Wednesday, February 18, 2015

How To Cook With Coconut Oil


Anytime you cook food, you run the risk of creating heat-induced damage. The oils you choose to cook with must be stable enough to resist chemical changes when heated to high temperatures, or you run the risk of damaging your health.

Unlike most vegetable oils, coconut oil is solid at room temperature. In the cold winter months our coconut oil is as hard as a rock! Coconut oil will begin to liquefy at 76°F. You might be worried about a concerning “liquid” forming on top of the coconut oil that was purchased. Keep calm, this is completely normal! Coconut oil has a high smoking point of 350°F. This makes it optimal for almost all cooking. If you’re deep frying I suggest using sustainable sourced palm oil, which has a smoke point of 450°F.

Another important factor is that most vegetable oils are high in omega-6 fats and it is the ratio of omega-3 to omega-6 fats that plays a powerful role in determining many illnesses. So if you are consuming large amounts of vegetable oils you will seriously distort this vital ratio and increase your risk of many degenerative diseases.

Of all the available oils, coconut oil is the oil of choice for cooking because it is nearly a completely saturated fat, which means it is much less susceptible to heat damage. And coconut oil is one of the most unique and beneficial fats for your body. However, olive oil is a smart fat to include in your diet in a non-heated form, such as in a salad dressing. By heating virgin olive oil to over 200 to 250o F,1 you are running the risk of creating oxidized oil that can do your body more harm than good.

Make sure that your coconut oil is certified organic, which means it contains no genetically engineered ingredients, and that it's free of bleaching, deodorizing, refining, or hydrogenation. Most commercial coconut oils are refined, bleached, and deodorized (RBD) and contain chemicals used in processing.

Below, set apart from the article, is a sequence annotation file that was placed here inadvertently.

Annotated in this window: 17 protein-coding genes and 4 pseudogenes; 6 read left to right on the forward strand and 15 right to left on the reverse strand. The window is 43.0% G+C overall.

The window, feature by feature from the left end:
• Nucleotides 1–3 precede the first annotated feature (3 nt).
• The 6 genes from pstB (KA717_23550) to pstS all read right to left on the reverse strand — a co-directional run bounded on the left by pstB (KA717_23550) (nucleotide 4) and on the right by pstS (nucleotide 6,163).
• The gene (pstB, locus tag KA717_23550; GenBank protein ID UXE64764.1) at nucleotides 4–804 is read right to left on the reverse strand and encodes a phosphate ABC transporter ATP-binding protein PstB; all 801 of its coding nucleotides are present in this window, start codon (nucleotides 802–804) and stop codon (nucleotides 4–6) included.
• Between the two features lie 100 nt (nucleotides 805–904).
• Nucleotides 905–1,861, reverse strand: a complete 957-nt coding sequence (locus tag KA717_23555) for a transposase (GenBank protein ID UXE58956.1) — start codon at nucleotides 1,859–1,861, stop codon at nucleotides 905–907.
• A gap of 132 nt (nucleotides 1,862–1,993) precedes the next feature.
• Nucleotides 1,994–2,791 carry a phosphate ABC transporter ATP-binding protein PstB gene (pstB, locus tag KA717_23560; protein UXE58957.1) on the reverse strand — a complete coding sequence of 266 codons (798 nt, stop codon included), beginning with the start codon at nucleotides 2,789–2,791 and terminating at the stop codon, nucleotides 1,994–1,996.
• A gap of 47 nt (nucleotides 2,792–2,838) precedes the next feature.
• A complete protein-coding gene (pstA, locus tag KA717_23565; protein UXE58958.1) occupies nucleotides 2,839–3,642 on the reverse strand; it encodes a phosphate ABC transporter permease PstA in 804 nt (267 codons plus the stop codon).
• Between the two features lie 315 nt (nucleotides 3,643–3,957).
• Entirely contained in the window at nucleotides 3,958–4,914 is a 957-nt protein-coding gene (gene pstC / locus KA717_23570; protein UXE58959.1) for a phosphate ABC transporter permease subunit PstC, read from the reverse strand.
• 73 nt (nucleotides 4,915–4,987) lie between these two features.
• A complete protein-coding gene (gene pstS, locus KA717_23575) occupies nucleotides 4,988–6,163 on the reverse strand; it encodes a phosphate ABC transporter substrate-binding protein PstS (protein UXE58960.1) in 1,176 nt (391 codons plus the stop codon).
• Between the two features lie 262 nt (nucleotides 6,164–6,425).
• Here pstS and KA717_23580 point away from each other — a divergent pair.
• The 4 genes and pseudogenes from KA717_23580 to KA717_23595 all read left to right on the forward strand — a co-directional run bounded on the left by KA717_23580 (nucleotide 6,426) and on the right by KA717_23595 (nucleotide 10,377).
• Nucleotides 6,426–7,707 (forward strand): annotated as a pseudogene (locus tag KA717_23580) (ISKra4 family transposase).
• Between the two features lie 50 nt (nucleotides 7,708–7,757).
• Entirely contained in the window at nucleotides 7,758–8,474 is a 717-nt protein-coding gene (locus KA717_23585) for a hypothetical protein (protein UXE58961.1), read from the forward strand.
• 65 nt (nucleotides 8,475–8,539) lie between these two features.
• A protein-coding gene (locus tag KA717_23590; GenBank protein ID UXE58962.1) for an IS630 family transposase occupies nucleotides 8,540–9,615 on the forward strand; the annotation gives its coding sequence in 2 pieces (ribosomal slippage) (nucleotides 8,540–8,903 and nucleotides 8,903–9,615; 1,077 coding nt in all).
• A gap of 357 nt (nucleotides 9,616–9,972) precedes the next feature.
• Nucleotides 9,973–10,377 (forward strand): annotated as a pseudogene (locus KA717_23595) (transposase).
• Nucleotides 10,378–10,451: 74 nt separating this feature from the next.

Great Tips When Cooking with Coconut Oil

I usaually melt coconut oil pour it into ice cube trays. Refrigerate the coconut oil until it’s solid. Pop the coconut oil cubes out of the tray and store them in an air tight container. As long as your kitchen isn’t too warm the coconut oil cubes will not melt. You can also keep them in the refrigerator if you prefer. These coconut cubes are handy to have on hand when you want to toss a dollop of coconut oil into your pan.

If you need to melt coconut oil for a recipe the best way to melt it is to heat it over low heat in a saucepan. Coconut oil will liquefy at 76°, so it will melt fairly quickly.

Did you know you could whip coconut oil? I usually keep a jar of whipped coconut oil in my bathroom but it’s also great in the kitchen. You can easily scoop whipped coconut oil with a spoon without having to hack away at it!

You can use coconut oil in place of butter, shortening and oil in most of your baking. Remember, coconut oil will solidify if added to cold ingredients (i.e., eggs and milk) so it’s best to make sure all ingredients in the recipe are at room temperature before you add the coconut oil.

Virgin coconut oil is best but if you don’t like the taste you can use expeller pressed coconut oil instead. Make sure to only use refined coconut oil that has not been processed with chemical solvents. Unlike most unsaturated oils, coconut oil doesn’t need to be refrigerated. It’s high saturated content is resistant to oxidation.

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